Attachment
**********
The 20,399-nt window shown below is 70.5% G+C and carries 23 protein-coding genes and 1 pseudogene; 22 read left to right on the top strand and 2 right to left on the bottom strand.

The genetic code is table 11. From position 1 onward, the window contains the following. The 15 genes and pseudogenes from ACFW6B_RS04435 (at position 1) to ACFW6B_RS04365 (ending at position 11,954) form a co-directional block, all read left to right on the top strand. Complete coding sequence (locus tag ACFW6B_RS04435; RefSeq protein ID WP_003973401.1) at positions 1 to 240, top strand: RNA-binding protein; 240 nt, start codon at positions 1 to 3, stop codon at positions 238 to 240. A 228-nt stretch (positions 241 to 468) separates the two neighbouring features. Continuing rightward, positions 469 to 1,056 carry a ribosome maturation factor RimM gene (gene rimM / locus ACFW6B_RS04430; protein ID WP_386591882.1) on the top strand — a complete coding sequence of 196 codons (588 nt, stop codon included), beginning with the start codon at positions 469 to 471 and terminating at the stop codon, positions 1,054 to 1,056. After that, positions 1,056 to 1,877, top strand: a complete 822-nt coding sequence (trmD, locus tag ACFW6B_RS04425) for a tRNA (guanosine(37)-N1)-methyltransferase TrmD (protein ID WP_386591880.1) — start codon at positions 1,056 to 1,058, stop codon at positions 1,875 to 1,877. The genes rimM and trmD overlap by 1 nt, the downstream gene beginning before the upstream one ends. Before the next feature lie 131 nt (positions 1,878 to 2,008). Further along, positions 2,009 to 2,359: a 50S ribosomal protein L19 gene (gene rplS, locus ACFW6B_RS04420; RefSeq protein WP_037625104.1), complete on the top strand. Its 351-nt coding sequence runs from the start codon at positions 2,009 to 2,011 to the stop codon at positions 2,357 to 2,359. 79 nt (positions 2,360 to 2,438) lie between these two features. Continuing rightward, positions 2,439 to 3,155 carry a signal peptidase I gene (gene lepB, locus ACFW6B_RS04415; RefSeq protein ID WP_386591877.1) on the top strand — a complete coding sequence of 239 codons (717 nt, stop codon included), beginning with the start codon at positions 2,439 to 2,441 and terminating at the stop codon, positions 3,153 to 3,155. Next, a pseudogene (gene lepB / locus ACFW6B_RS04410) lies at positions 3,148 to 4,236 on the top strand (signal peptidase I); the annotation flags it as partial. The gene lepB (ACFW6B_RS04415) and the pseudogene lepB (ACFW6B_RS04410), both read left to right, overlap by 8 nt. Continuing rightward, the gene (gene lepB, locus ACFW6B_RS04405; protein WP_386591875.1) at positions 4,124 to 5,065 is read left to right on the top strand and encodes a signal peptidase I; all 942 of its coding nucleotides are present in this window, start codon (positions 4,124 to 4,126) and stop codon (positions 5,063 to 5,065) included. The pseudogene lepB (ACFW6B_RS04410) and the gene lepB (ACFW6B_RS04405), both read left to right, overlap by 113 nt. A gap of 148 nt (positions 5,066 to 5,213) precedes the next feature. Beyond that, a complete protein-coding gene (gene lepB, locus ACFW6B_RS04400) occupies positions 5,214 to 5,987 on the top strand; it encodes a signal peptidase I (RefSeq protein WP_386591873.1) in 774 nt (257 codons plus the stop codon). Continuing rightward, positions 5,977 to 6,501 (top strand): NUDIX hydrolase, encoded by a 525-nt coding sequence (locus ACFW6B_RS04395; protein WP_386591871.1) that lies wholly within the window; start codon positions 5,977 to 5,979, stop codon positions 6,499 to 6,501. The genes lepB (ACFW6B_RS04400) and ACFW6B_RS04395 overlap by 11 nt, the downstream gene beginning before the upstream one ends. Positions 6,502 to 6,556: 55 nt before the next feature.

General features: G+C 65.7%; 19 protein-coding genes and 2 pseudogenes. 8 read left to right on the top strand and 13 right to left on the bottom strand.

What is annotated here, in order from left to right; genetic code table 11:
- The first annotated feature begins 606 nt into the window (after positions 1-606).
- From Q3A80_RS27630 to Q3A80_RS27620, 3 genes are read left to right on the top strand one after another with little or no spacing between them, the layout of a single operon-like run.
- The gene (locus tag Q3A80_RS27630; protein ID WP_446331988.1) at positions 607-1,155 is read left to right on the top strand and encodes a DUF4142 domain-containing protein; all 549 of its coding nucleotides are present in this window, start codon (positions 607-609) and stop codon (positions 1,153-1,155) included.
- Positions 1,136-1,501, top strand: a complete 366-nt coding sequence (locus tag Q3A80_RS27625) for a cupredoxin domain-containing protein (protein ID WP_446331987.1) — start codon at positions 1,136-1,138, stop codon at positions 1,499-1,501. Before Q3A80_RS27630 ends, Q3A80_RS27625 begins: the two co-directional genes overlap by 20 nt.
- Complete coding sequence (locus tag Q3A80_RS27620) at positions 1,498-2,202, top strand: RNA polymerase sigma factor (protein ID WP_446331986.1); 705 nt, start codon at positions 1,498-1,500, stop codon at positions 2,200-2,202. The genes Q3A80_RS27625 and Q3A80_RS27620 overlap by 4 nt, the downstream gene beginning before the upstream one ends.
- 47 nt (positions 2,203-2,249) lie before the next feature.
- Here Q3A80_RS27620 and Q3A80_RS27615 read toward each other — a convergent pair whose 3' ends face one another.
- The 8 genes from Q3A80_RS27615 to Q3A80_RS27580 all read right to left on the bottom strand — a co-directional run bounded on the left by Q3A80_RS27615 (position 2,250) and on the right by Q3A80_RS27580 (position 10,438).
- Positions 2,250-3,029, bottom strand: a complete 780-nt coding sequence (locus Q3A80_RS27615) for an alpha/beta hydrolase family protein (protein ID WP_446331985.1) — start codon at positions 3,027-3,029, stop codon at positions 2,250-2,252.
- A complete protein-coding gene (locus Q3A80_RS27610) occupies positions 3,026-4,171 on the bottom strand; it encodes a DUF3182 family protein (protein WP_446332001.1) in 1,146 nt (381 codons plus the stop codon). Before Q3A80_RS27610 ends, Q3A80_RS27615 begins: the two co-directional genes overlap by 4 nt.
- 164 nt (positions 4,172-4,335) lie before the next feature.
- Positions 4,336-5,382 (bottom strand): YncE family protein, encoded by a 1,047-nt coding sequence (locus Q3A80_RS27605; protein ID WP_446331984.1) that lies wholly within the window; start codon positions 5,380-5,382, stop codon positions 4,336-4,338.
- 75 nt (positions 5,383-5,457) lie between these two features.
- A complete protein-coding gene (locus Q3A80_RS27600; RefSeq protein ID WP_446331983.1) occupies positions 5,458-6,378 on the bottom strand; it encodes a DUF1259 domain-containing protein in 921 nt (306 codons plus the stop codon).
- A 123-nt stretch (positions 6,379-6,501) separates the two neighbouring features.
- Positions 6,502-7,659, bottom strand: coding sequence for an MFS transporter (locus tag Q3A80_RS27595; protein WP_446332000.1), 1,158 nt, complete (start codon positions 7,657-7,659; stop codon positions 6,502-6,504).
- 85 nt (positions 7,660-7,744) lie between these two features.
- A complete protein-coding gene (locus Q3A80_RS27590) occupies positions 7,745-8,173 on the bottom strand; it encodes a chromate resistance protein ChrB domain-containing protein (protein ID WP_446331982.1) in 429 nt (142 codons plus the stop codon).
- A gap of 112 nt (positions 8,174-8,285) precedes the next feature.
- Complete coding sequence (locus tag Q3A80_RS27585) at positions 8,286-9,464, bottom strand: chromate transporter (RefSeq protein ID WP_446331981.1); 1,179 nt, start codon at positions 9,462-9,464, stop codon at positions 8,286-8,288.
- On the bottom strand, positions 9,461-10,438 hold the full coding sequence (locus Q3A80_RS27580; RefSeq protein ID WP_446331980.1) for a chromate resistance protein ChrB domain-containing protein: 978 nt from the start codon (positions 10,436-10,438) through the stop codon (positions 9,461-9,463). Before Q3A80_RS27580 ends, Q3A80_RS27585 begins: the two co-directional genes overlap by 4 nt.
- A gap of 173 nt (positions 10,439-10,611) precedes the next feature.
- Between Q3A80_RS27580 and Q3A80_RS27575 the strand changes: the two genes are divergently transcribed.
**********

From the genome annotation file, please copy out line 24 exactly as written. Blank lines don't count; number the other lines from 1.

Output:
- Complete coding sequence (locus tag Q3A80_RS27585) at positions 8,286-9,464, bottom strand: chromate transporter (RefSeq protein ID WP_446331981.1); 1,179 nt, start codon at positions 9,462-9,464, stop codon at positions 8,286-8,288.